Could Tulsi Gabbard, the party’s ’emerging talent’, oust Trump from White House?

Could Tulsi Gabbard, the party's 'emerging talent', oust Trump from White House?

In Hawaii she had a spectacular falling out with Mazie Hirono, a fellow Democrat and one of the state’s senators, writing an op-ed accusing her of having “weaponised religion” for political purposes with her aggressive questioning during the Kavanaugh hearings.

Not surprisingly, the senator is not endorsing Ms Gabbard’s White House campaign.

“Congressional delegations have always thought of themselves as a team and almost never criticise each other,” said Colin Moore, the director of public policy at the University of Hawaii.

“They see their job as keeping their heads down and bringing federal dollars back to Hawaii.”

Some argue her mix of hawkishness on foreign policy and left-wing views on domestic matters could be helpful once the campaign gets underway.

“Her strength is that she is an independent thinker,” Mr Moore added.

“Tulsi has charisma, she is great on television and is one of the most popular politicians in the state.”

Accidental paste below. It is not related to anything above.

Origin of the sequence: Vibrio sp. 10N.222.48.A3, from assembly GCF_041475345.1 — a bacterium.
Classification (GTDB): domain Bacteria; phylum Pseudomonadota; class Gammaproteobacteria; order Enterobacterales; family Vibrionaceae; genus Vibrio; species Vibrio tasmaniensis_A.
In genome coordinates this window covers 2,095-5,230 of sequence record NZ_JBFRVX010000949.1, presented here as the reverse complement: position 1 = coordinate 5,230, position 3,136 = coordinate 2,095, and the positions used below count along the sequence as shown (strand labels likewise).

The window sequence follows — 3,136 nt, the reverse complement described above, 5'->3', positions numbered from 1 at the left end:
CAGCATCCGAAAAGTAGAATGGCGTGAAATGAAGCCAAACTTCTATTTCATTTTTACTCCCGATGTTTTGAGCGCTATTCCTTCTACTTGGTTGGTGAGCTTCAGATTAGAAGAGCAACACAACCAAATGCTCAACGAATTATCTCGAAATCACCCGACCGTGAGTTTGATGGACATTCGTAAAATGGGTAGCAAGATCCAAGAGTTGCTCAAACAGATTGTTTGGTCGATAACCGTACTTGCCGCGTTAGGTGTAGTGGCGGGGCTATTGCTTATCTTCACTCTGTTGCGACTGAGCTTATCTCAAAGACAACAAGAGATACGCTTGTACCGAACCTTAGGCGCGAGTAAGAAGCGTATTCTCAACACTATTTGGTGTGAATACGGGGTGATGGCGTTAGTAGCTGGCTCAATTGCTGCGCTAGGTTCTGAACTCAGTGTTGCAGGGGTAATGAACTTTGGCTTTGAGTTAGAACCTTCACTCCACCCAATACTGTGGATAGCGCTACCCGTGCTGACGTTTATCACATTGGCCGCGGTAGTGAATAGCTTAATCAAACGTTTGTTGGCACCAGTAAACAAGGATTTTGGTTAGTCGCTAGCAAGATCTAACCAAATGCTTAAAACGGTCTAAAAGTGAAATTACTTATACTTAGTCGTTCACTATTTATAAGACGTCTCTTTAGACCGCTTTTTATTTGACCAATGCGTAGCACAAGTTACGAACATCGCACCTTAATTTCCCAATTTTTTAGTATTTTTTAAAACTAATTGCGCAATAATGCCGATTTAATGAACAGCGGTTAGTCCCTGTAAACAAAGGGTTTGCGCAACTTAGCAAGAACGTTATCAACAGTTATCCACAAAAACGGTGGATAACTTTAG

Another senior Hawaii Democrat activist also believes she has a lot to offer despite her earlier stance on gay marriage.

“If people ask where these views came from, they came from the cult she grew up with.

“I think she is strong, determined and pretty fearless. She is still adored on Fox News, she is seen as an attractive exotic woman and that makes it easier for people to like her,” he told the Telegraph.

“She is simultaneously reserved and warm. She can be defensive when people ask her questions she doesn’t want to answer because she knows the direction the questioning is going.”

Her candidacy has intrigued observers in Washington such as Brandon Barford, a partner at Beacon Policy Advisors.

“Tulsi Gabbard is interesting, she is close to moderates and military veterans like Seth Moulton.”

Even though more celebrated figures are running, experts such as Robert Shapiro, Wallace S. Sayre Professor of Government at Columbia University, are not writing her off.

“In a very large field, the debates will be important so everyone may have a shot. She has little name recognition now, however, so she is a longshot. But so was Trump.”

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